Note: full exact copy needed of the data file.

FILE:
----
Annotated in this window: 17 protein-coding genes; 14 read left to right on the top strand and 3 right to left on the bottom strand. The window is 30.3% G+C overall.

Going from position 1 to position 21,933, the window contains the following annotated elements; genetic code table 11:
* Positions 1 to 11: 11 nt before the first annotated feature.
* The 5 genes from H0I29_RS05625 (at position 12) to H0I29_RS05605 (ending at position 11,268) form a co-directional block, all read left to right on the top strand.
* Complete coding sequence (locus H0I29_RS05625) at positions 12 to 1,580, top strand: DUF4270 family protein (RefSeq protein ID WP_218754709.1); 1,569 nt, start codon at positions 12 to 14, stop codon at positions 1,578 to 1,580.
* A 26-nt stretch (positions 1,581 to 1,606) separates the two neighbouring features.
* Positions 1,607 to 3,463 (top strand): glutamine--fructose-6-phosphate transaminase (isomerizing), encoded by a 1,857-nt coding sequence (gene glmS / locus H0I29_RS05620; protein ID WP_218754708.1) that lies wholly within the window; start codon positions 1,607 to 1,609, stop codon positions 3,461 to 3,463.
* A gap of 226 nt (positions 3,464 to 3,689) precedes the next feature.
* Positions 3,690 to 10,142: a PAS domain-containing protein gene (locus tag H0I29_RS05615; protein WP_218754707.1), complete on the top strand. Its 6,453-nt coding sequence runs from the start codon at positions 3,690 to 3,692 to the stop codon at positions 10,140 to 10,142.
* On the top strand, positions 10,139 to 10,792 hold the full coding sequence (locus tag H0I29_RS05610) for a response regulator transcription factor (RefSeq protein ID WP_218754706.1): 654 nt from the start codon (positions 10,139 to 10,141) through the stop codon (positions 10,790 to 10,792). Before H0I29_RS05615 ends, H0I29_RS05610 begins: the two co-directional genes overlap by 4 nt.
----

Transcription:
Annotated in this window: 17 protein-coding genes; 14 read left to right on the top strand and 3 right to left on the bottom strand. The window is 30.3% G+C overall.

Going from position 1 to position 21,933, the window contains the following annotated elements; genetic code table 11:
* Positions 1 to 11: 11 nt before the first annotated feature.
* The 5 genes from H0I29_RS05625 (at position 12) to H0I29_RS05605 (ending at position 11,268) form a co-directional block, all read left to right on the top strand.
* Complete coding sequence (locus H0I29_RS05625) at positions 12 to 1,580, top strand: DUF4270 family protein (RefSeq protein ID WP_218754709.1); 1,569 nt, start codon at positions 12 to 14, stop codon at positions 1,578 to 1,580.
* A 26-nt stretch (positions 1,581 to 1,606) separates the two neighbouring features.
* Positions 1,607 to 3,463 (top strand): glutamine--fructose-6-phosphate transaminase (isomerizing), encoded by a 1,857-nt coding sequence (gene glmS / locus H0I29_RS05620; protein ID WP_218754708.1) that lies wholly within the window; start codon positions 1,607 to 1,609, stop codon positions 3,461 to 3,463.
* A gap of 226 nt (positions 3,464 to 3,689) precedes the next feature.
* Positions 3,690 to 10,142: a PAS domain-containing protein gene (locus tag H0I29_RS05615; protein WP_218754707.1), complete on the top strand. Its 6,453-nt coding sequence runs from the start codon at positions 3,690 to 3,692 to the stop codon at positions 10,140 to 10,142.
* On the top strand, positions 10,139 to 10,792 hold the full coding sequence (locus tag H0I29_RS05610) for a response regulator transcription factor (RefSeq protein ID WP_218754706.1): 654 nt from the start codon (positions 10,139 to 10,141) through the stop codon (positions 10,790 to 10,792). Before H0I29_RS05615 ends, H0I29_RS05610 begins: the two co-directional genes overlap by 4 nt.